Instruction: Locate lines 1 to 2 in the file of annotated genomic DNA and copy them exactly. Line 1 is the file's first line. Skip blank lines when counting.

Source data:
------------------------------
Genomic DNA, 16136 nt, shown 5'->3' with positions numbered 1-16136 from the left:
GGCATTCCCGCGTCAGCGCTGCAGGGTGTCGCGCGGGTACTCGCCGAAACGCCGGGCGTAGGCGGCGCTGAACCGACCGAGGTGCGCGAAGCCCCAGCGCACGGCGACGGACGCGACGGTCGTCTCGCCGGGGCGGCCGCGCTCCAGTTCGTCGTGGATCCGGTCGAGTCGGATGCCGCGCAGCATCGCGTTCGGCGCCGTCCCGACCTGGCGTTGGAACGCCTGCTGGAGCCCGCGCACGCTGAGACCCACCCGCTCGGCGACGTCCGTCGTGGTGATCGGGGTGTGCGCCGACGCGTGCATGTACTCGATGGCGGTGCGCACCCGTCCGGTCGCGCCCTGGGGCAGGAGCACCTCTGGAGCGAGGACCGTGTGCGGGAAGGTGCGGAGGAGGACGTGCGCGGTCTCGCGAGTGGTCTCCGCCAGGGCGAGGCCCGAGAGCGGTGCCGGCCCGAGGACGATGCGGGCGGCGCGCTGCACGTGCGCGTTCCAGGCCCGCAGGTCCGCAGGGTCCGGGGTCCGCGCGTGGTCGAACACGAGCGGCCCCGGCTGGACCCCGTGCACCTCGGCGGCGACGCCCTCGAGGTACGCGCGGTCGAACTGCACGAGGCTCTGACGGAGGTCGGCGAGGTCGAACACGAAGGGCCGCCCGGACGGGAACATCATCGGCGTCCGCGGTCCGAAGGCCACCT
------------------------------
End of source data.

Genomic DNA, 16136 nt, shown 5'->3' with positions numbered 1-16136 from the left:
GGCATTCCCGCGTCAGCGCTGCAGGGTGTCGCGCGGGTACTCGCCGAAACGCCGGGCGTAGGCGGCGCTGAACCGACCGAGGTGCGCGAAGCCCCAGCGCACGGCGACGGACGCGACGGTCGTCTCGCCGGGGCGGCCGCGCTCCAGTTCGTCGTGGATCCGGTCGAGTCGGATGCCGCGCAGCATCGCGTTCGGCGCCGTCCCGACCTGGCGTTGGAACGCCTGCTGGAGCCCGCGCACGCTGAGACCCACCCGCTCGGCGACGTCCGTCGTGGTGATCGGGGTGTGCGCCGACGCGTGCATGTACTCGATGGCGGTGCGCACCCGTCCGGTCGCGCCCTGGGGCAGGAGCACCTCTGGAGCGAGGACCGTGTGCGGGAAGGTGCGGAGGAGGACGTGCGCGGTCTCGCGAGTGGTCTCCGCCAGGGCGAGGCCCGAGAGCGGTGCCGGCCCGAGGACGATGCGGGCGGCGCGCTGCACGTGCGCGTTCCAGGCCCGCAGGTCCGCAGGGTCCGGGGTCCGCGCGTGGTCGAACACGAGCGGCCCCGGCTGGACCCCGTGCACCTCGGCGGCGACGCCCTCGAGGTACGCGCGGTCGAACTGCACGAGGCTCTGACGGAGGTCGGCGAGGTCGAACACGAAGGGCCGCCCGGACGGGAACATCATCGGCGTCCGCGGTCCGAAGGCCACCT